The reindeer population in Alaska totaled 640, 000 by 1930 . The Lomen brothers marketed an average of 3,000 carcasses a year. Beef producers, who saw reindeer as a threat to their product, blocked the Lomens' efforts to increase sales. The reindeer skins, however, brought good prices at auction in Seattle. Widespread slaughter of reindeer for their skins resulted.
The reindeer overgrazed parts of western Alaska. Frequently, reindeer strayed from their herd in search of better grazing. Some joined herds of wild caribou. Others fell victim to wolves. Many herd owners sold their reindeer to the Lomen Company. The Lomens in turn faced the loss of their large herd when Congress passed the reindeer Act in 1937. The act restricted reindeer ownership to Alaska Natives. The government began negotiating to buy the Lomen herd. By the time a settlement was reached in 1940, both the value of the reindeer and the size of the herd had dropped. The company sold its remaining animals for three dollars a head.
The Reindeer Service promoted individual ownership of herds. Joint stock companies had not been successful. Eventually the government reduced its involvement in the reindeer industry to protecting grazing lands. The number of reindeer in Alaska declined during the late 1930s and during World War II. By the end of the war the reindeer population totaled only 100,000 animals.
Executive orders create Native reserves
In 1936 when the federal Indian Reorganization Act was extended to Alaska, village residents of Ahungnak, Barrow, and Shishmaref voted down proposed reservations. Reservations were created at Diomede and Wales. These were not the first reservations in Northwestern and Arctic Alaska. A 114,000 acre reserve had been established by executive order when Noorvik was founded in 1914, and a 6,400 acre reserve had been established at Point Hope in 1930.
The proposals for reservations came as northern Natives were shifting away from traditional settlement patterns. Towns like Nome attracted Eskimo families who wanted access to schools, churches, and stores. Others gave up their traditional mobility to settle where they could earn cash wages.
World War II brings economic activity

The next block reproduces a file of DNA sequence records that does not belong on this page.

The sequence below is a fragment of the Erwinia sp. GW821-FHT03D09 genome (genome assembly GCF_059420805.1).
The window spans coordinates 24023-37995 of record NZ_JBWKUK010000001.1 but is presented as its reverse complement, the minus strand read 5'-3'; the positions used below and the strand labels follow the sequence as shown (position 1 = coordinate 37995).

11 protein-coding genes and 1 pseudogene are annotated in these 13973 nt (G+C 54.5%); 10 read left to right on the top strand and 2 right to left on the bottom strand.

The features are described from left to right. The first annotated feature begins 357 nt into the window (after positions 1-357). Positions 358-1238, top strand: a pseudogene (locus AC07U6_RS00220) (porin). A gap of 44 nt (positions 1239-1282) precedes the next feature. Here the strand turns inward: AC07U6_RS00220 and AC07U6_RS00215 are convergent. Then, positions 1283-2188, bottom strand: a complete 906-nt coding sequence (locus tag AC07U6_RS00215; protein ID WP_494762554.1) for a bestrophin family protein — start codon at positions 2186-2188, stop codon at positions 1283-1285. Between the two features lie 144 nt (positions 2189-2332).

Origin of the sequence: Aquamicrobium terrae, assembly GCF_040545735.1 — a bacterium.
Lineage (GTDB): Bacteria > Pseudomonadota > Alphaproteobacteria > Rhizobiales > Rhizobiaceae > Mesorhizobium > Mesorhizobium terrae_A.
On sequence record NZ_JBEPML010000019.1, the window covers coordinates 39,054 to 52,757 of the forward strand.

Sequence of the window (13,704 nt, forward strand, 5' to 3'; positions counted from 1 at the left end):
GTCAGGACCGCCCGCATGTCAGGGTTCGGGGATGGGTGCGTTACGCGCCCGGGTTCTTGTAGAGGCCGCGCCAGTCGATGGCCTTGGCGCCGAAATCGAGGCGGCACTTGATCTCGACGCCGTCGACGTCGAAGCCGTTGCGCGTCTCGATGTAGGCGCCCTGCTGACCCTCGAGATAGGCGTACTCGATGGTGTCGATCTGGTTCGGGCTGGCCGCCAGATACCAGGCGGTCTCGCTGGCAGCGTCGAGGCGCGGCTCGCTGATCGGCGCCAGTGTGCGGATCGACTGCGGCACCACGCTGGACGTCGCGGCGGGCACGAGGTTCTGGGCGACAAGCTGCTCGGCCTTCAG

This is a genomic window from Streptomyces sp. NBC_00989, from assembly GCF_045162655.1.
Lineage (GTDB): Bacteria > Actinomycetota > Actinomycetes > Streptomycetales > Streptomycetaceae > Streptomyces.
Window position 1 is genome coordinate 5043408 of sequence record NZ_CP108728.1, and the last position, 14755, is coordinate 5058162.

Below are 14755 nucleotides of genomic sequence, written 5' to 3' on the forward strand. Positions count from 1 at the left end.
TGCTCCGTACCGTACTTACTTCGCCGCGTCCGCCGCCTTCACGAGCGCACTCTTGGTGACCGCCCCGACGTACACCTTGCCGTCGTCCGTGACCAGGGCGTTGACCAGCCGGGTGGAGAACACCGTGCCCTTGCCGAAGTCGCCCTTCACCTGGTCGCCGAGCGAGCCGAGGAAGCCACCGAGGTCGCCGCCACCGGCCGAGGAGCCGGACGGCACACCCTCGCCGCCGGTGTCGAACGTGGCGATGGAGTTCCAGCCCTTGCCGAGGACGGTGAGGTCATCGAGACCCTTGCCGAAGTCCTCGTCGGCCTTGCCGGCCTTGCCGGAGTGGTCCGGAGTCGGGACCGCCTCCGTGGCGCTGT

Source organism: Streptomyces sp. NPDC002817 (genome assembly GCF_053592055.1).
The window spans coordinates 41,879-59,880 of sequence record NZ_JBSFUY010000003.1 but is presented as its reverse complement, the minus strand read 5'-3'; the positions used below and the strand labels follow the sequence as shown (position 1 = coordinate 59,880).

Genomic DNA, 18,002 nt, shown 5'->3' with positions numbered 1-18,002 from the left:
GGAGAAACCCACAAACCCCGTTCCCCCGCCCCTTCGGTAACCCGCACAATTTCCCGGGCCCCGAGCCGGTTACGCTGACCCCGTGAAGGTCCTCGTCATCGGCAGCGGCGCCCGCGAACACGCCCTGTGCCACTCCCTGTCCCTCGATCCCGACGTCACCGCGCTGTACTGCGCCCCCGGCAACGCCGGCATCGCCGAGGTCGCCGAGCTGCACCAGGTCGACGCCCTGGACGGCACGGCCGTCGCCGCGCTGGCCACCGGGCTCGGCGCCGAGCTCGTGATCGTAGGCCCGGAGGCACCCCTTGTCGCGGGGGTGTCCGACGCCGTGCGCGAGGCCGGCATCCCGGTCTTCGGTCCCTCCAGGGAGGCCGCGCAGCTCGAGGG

In 1941, just before the United States entered World War II, Congress passed a Lend-Lease Act to help nations that were already fighting the Germans. Russia needed aircraft, and the Alaska-Siberia Ferrying Project was designed to provide them as part of the Lend-Lease Act. U.S. pilots flew airplanes from their manufacturing sites to Fairbanks. There, Russian pilots took over the controls to ferry the planes across Siberia to Europe. Nome was a refueling stop. Between 1942 and 1945 nearly 8,000 LendLease airplanes landed on new runways at Nome.
Building the runways brought workers and construction payrolls to Nome. More jobs were created when the Civil Aeronautics Administration (later the Federal Aviation Administration) built airstrips at Kotzebue, Shungnak, and Barrow.
The war affected Northwest and Arctic Alaska inhabitants in several ways. Many were employed on construction projects near their homes. The prices paid for furs rose. Also, Eskimo artists found a new market for their carvings and basketry among the military forces. In 1944 the Nome Skin Sewers Cooperative sold $200,000 worth of products to members of the military.
Muktuk Marston organizes the Tundra Army
Threatened by war, Eskimos on St. Lawrence Island felt especially vulnerable to enemy invasion. They asked the government for guns and ammunition for self-defense. Their request led to the formation of the Alaska Territorial Guard which enlisted Natives from throughout Alaska.
Major Marvin (Muktuk) Marston traveled by plane and dog team around Northwest and Arctic Alaska to recruit villagers for the "Tundra Army," as the Territorial Guard was often called. Marston organized units and arranged training. Members were equipped with surplus rifles and ammunition, but little else.
Four thousand Alaska Natives served in the Territorial Guard during World War II. Several hundred more joined branches of the armed services and served their country on foreign battlegrounds.